# Find the density function of the random variable $Z=X_1+X_2$

Problem: Let $X_1,X_2$ be independent variables with common density function $f(x)=0.5e^{-0.5x},0<x<\infty.$ Find the density function of the random variable $Z=(X_1+X_2)$.

My attempt:

Let $X_1, X_2$,and $Z=X_1+X_2$ denote the relevant random variables and $f_{X_1}, f_{X_2},f_{Z}$ their densities.

Then $f_{x_1}=f_{x_2}=0.5e^{-0.5x}, 0<x<\infty$ and $0$, Otherwise

$H(z)=P(Z\leq z)=P(x_1+x_2\leq z)=\int\limits_{-\infty}^{\infty}f_{X_1}(z-x_2)*f_{X_2}(x_2)dx_2$

$=\int\limits_0^z 0.5e^{-0.5(z-x_2)}*0.5e^{-0.5x_2} dx_2$

$=\frac{1}{4}\int\limits_0^z e^{-0.5z}dx_2$

$=\left.\frac{1}{4}x_2e^{-0.5z}\right|_0^z$

$=\frac{1}{4}ze^{-0.5z}$

So $f_z(z)$= \begin{array}{l l} \frac{1}{4}ze^{-0.5z} & \quad \textrm{if z $\geq$ 0 }\\ 0 & \quad \textrm{otherwise} \end{array}

Does this attempt show the correct answer? I appreciate any feedback. Thank you.

• You have the right density, calculated directly using a convolution. Note that you are not computing the cdf, namely $\Pr(X_1+X_2\le z)$, contrary to the assertion. – André Nicolas Nov 29 '14 at 2:54

## 1 Answer

You can either find the density function of $Z$ by double integrating to find the cumulative density function then differentiating that.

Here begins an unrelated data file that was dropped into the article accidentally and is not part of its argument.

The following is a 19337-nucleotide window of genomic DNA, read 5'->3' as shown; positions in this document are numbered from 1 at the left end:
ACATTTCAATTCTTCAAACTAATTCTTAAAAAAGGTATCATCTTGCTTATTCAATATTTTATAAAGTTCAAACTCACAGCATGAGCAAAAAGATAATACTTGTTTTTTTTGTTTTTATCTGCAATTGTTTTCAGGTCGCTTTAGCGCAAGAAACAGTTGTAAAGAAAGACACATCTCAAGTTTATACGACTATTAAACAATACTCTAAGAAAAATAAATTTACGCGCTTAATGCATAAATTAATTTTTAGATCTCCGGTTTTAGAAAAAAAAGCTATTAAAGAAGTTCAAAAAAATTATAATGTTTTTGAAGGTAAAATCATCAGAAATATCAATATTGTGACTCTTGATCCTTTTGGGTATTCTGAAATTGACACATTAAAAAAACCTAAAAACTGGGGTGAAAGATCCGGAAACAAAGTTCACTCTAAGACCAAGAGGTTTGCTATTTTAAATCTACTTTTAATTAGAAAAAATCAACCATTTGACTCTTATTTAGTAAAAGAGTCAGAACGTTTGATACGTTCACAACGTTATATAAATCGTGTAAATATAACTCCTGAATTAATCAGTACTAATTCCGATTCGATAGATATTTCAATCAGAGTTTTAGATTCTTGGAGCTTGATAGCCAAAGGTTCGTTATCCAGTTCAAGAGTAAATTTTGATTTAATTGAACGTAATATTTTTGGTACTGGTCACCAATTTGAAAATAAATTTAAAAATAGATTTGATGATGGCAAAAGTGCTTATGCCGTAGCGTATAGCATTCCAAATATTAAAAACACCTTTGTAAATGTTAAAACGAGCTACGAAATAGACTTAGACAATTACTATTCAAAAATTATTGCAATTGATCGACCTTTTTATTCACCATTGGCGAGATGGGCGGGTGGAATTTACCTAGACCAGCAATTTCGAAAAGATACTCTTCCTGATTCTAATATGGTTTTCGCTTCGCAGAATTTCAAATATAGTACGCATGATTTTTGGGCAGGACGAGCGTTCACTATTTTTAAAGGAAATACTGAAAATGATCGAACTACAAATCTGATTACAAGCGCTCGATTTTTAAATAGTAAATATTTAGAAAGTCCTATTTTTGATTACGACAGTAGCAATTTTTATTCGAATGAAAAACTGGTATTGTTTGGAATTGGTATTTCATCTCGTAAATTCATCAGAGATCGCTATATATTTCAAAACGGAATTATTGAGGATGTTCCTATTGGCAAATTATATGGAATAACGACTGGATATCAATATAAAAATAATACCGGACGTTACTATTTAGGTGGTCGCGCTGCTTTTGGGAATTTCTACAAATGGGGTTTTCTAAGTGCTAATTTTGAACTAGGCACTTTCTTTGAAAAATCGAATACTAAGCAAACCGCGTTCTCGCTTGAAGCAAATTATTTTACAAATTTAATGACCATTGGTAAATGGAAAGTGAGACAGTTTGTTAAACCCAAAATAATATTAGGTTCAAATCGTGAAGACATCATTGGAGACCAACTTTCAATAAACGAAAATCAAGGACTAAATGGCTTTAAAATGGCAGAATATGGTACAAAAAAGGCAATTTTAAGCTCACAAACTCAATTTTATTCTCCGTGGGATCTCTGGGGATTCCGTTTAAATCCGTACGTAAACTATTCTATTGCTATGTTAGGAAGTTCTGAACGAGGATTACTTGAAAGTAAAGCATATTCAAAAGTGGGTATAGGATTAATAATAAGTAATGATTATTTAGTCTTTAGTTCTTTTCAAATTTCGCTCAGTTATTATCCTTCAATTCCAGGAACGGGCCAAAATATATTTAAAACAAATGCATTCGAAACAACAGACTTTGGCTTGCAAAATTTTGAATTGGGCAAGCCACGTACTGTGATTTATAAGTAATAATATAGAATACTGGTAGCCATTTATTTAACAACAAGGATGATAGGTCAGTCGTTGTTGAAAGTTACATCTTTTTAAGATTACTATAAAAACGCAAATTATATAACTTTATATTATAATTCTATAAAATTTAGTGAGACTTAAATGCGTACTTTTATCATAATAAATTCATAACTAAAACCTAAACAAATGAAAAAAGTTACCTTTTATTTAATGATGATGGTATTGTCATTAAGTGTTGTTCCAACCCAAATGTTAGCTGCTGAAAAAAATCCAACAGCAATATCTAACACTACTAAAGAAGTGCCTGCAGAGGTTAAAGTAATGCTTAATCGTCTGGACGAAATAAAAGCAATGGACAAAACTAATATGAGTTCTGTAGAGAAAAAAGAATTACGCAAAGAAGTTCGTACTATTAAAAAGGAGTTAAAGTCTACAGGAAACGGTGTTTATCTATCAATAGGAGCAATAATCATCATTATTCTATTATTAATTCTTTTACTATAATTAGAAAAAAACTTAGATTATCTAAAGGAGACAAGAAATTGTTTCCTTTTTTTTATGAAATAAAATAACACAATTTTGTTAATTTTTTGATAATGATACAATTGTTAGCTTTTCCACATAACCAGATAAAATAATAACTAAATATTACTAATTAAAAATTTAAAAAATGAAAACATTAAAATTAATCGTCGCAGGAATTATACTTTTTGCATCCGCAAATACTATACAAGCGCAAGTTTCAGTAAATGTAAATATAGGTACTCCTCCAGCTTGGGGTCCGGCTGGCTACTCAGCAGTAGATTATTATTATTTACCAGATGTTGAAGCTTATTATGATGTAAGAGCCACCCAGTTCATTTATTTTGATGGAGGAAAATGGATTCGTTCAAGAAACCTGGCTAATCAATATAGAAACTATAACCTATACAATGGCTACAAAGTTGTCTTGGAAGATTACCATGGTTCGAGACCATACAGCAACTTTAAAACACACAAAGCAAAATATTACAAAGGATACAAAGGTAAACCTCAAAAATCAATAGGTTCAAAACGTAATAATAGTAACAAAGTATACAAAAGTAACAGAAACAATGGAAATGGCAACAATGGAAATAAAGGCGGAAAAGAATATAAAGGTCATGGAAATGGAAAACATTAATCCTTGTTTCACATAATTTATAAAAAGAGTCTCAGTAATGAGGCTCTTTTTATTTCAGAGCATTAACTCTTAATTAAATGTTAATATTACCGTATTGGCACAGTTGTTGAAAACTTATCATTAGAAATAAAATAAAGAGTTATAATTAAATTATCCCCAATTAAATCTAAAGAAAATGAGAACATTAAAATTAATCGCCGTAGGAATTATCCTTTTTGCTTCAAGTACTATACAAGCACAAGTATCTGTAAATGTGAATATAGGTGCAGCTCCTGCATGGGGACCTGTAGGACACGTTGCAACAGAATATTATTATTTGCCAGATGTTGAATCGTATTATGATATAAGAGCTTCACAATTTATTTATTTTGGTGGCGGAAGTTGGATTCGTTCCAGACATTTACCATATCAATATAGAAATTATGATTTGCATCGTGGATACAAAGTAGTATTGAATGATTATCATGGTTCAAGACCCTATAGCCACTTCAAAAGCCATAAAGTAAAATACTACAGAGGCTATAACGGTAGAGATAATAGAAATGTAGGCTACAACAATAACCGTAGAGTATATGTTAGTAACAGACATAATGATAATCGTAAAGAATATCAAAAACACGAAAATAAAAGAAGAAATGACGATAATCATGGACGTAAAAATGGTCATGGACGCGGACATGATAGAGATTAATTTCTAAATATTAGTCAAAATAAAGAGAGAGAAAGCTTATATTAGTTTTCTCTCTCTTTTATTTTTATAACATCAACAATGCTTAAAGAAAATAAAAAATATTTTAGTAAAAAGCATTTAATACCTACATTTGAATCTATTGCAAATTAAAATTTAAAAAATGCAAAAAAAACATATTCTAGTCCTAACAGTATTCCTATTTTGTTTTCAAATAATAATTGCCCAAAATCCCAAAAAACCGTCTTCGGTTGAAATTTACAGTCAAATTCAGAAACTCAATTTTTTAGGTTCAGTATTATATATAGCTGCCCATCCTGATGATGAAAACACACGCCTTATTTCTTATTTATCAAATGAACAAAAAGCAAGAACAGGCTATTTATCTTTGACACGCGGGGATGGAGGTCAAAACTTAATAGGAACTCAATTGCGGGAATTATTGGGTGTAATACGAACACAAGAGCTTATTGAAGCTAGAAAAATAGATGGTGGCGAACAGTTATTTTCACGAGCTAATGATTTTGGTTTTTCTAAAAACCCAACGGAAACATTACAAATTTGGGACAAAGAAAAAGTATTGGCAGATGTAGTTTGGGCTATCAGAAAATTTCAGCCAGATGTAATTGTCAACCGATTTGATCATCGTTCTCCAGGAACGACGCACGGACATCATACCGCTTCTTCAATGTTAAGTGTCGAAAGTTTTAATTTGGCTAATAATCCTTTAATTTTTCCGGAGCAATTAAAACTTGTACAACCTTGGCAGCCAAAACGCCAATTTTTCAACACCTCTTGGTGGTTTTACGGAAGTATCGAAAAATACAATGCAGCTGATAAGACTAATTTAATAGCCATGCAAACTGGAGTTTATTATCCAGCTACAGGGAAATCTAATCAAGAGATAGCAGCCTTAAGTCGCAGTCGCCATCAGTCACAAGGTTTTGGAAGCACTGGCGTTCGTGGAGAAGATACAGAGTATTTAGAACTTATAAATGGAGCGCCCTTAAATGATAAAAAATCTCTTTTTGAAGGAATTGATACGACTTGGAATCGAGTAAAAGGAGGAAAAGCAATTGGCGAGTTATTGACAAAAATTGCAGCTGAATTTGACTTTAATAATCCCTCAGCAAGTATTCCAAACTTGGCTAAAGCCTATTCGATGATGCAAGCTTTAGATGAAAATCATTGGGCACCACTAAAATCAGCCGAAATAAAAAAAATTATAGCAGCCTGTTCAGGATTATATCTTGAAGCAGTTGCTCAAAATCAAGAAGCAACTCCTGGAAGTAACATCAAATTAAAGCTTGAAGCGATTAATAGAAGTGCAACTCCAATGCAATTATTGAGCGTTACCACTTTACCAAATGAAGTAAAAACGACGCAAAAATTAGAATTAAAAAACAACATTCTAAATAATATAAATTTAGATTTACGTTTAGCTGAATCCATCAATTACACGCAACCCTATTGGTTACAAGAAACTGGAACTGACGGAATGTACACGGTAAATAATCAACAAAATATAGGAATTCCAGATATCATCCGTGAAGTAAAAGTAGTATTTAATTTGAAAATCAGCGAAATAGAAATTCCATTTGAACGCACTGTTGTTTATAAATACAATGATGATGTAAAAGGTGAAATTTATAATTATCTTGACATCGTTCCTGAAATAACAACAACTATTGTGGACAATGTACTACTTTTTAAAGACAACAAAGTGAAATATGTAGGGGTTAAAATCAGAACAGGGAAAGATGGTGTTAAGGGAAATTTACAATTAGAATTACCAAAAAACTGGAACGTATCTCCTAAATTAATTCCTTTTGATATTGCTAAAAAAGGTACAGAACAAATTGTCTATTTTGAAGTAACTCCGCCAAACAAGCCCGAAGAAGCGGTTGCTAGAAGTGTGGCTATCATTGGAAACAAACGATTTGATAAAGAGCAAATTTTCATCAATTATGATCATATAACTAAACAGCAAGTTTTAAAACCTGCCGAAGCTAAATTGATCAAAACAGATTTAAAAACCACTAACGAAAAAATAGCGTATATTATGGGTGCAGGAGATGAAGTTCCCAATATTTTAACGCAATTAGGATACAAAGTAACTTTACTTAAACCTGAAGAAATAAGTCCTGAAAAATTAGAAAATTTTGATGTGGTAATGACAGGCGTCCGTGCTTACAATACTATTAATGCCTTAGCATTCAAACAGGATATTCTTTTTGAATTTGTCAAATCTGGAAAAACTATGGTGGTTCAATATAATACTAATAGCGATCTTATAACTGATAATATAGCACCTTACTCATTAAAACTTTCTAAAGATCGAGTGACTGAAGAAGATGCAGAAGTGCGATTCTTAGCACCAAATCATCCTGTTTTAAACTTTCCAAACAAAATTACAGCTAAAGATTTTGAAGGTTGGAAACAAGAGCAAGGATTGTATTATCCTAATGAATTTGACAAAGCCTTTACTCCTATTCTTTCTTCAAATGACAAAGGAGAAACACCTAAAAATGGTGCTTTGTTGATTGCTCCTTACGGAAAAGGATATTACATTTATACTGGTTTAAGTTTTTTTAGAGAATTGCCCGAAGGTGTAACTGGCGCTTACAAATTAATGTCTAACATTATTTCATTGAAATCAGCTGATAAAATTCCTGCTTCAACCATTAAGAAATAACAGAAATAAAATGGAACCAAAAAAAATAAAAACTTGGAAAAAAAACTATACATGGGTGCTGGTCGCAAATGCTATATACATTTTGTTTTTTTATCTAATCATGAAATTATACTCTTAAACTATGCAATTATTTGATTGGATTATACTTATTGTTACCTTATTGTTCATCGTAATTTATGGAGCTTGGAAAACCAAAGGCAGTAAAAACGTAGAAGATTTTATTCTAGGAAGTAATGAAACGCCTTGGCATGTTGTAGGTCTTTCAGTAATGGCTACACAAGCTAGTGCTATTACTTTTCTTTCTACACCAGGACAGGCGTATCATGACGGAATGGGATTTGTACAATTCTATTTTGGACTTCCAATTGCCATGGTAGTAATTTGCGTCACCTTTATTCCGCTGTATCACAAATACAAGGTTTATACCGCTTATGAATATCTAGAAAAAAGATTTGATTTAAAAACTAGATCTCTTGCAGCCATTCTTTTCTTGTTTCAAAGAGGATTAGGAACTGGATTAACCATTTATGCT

\begin{align} f_Z(z) & = \frac{\operatorname d\mathsf P_Z(z)}{\operatorname d z} \\ & = \tfrac{\operatorname d\;}{\operatorname d z} \int_{-\infty}^\infty \int_{-\infty}^{z-x_1} f_{X_1}(x_1)f_{X_2}(x_2)\operatorname d x_2\operatorname d x_1 \\ & = \tfrac 1 4 \tfrac{\operatorname d\;}{\operatorname d z}\int_0^z e^{-x_1/2}\int_0^{z-x_1} e^{-x_2/2}\operatorname d x_2\operatorname d x_1 \\ & = \tfrac{1}{2}\tfrac{\operatorname d\;}{\operatorname d z}\int_0^z e^{-x_1/2}(1-e^{(x_1-z)/2})\operatorname d x_1 \\ & = \tfrac{1}{2}\dfrac{\operatorname d\;}{\operatorname d z}\int_0^z e^{-x_1/2}-e^{-z/2}\operatorname d x_1 \\ & = \dfrac{\operatorname d\;}{\operatorname d z}\left(1-(\tfrac{1}{2}z+1)e^{-z/2}\right) \\[2ex] & = \tfrac 1 4 z e^{-z/2} \end{align}

Or else you can find it directly by finding the convolution. (As you did.)

\begin{align} f_Z(z) & = \mathsf E(f_{X_2}(z-X_1)) \\ & = \int_{-\infty}^\infty f_{X_1}(x_1)f_{X_2}(z-x_1)\operatorname dx_1 & { = \int_{-\infty}^\infty f_{X_1}(x_1)\frac{\operatorname d\;}{\operatorname d z}} \int_{-\infty}^{z-x_1} f_{X_2}(x_2)\operatorname d x_2\operatorname d x_1 \\ & =\tfrac 1 4 \int_0^z e^{-x_1/2} e^{(x_1-z)/2}\operatorname d x_1 \\ & = \tfrac 1 4 e^{-z/2}\int_0^z 1\operatorname d x_1 \\ & = \tfrac 1 4 z e^{-z} \end{align}

Clearly a much easier approach. Don't confuse them.